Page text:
Beer in brief

06 April, 2007

The memoir of late Young's chairman John Young - Acting Up - has been published. Young died in September, just weeks after finishing the book. It tells the story of his life, from his career as a fighter pilot in World War II to more than 40 years heading up the family-owned brewery. To order a copy visit Shepherd Neame has posted a 3.5 per cent turnover hike to £50.6 million in the six months to Dec 30 2006. The Kent brewer 's overall beer volumes climbed 3.4 per cent, with Asahi putting in a particularly good performance. Pre-tax profits rose 9.6 per cent to £5.1 million.

Heineken is celebrating the fourth anniversary of its move from 3.4 per cent abv Heineken Cold Filtered to a 5 per cent abv imported lager. Customer marketing controller Chris Duffy said the brand has grown strongly year on year since its relaunch - despite initially wiping out a large chunk of its sales through the move and in spite of the strong performance of standard lagers compared with premium lagers in the current market.

Scottish & Newcastle UK's San Miguel is sponsoring Spanish and Latin American film festival Viva, which is running in art-house cinemas across the UK. The festival will showcase some 100 Hispanic films, including new features, shorts, documentaries and a horror-themed section to mark the 13th year of the festival.

Magners is sponsoring the 2007 Brighton Festival Fringe in May, with branding on venue boards, maps, brochures and other materials. It is backing the sponsorship with an outdoor, press and radio campaign and a PR drive. The cider already sponsors venue boards and a map of the Edinburgh Festival Fringe, the Glasgow Comedy Festival, and has extended its sponsorship of rugby club London Wasps until 2009.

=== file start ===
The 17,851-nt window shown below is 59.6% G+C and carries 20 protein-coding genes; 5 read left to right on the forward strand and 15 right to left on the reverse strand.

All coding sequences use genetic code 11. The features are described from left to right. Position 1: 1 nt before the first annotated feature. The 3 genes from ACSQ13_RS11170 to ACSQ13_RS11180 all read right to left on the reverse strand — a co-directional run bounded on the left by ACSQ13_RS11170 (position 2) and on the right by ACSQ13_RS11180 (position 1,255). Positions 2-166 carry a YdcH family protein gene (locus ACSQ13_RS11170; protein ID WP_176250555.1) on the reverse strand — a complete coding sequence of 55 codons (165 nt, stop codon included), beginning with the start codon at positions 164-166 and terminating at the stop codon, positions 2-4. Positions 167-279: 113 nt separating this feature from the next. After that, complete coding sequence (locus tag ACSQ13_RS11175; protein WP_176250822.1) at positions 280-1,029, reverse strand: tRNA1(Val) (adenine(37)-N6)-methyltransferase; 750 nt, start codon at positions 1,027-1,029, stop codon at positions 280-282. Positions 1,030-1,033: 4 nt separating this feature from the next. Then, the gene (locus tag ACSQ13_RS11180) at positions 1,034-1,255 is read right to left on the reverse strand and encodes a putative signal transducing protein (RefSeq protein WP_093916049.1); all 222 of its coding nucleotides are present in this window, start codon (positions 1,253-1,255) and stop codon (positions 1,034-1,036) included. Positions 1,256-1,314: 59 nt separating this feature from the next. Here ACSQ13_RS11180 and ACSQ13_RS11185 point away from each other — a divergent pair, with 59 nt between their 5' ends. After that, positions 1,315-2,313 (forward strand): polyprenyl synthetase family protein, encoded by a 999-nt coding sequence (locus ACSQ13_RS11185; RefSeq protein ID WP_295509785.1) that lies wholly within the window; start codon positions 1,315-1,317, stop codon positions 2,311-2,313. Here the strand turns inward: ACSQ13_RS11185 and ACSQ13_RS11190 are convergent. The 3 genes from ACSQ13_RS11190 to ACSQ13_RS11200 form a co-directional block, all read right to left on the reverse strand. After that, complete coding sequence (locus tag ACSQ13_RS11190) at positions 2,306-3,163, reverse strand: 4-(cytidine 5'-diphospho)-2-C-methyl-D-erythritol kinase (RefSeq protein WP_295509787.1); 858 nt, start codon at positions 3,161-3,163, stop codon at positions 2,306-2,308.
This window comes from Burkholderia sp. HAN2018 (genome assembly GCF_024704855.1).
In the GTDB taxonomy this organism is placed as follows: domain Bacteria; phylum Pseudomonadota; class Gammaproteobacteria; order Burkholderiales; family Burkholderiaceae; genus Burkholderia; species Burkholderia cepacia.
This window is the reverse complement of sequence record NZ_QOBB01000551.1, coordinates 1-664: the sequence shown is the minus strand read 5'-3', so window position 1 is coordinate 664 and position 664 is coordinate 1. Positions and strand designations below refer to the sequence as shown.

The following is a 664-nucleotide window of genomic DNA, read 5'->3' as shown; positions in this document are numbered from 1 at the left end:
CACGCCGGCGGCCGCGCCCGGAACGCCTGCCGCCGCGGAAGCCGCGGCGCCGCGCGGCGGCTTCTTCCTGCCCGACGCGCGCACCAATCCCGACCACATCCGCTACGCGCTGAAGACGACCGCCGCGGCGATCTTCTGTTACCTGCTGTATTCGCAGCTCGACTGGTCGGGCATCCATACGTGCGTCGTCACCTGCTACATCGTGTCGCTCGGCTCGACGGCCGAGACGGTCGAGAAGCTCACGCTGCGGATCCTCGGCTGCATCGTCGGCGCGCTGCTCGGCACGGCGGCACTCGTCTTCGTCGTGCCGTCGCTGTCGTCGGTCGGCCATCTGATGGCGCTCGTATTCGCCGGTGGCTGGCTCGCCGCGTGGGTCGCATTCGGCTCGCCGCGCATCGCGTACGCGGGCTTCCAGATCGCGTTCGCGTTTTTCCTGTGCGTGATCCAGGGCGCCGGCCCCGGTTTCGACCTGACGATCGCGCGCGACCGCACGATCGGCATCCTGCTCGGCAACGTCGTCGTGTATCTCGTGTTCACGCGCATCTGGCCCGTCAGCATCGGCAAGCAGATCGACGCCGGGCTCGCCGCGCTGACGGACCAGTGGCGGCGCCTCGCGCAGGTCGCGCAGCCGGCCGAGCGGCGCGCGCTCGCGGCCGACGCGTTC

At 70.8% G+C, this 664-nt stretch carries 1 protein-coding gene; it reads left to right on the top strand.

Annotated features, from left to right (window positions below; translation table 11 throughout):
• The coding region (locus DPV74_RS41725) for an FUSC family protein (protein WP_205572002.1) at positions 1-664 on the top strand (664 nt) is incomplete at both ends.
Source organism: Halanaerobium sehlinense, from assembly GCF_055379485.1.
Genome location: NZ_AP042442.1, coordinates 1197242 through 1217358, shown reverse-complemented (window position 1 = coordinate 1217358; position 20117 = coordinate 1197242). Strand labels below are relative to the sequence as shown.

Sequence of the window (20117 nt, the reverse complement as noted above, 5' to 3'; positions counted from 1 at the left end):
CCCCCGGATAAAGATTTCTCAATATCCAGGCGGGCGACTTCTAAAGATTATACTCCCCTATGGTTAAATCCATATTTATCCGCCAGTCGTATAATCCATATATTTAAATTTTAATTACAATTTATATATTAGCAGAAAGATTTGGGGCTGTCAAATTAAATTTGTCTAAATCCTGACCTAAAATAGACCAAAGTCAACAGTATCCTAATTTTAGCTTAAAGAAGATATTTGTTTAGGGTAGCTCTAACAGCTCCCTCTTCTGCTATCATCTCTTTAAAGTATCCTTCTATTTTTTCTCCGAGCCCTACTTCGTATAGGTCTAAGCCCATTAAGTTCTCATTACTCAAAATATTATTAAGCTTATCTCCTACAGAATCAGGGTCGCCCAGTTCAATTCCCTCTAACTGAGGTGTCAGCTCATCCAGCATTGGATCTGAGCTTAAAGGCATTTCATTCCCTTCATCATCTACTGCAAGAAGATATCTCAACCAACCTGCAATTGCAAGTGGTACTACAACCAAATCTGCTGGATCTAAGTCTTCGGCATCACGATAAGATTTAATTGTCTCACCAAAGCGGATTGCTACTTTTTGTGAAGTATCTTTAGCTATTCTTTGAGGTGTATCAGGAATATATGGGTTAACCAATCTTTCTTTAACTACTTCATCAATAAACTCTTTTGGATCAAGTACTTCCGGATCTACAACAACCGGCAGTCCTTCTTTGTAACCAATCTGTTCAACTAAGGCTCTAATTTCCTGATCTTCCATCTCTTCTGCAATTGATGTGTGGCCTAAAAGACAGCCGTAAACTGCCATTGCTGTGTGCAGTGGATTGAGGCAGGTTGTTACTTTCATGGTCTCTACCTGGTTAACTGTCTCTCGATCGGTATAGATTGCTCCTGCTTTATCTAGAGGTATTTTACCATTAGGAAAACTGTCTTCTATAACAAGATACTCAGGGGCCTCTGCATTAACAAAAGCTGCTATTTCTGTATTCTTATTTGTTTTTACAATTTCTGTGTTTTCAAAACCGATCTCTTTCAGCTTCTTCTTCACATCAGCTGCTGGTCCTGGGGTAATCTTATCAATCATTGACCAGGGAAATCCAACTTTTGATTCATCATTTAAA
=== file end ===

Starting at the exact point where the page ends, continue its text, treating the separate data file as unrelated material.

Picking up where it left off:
Carlsberg's Old Lions ad, in which legendary former professional footballers get together to play in a pub league, has picked up a series of gongs at the British Television Advertising Awards.

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English wine: a happy harvest for Christmas

All across England and Wales, vineyards are being harvested. Down winding country lanes come armies of welly-wearing conscripts wielding secateurs and buckets, ready to reap the rewards of our vines. Happily they come, their cheeks ruddy with pride. Half an hour later they’re crawling over muddy clods with lacerated hands, drenched in claggy juice and cold sweat, as if ploughing through an endurance race.

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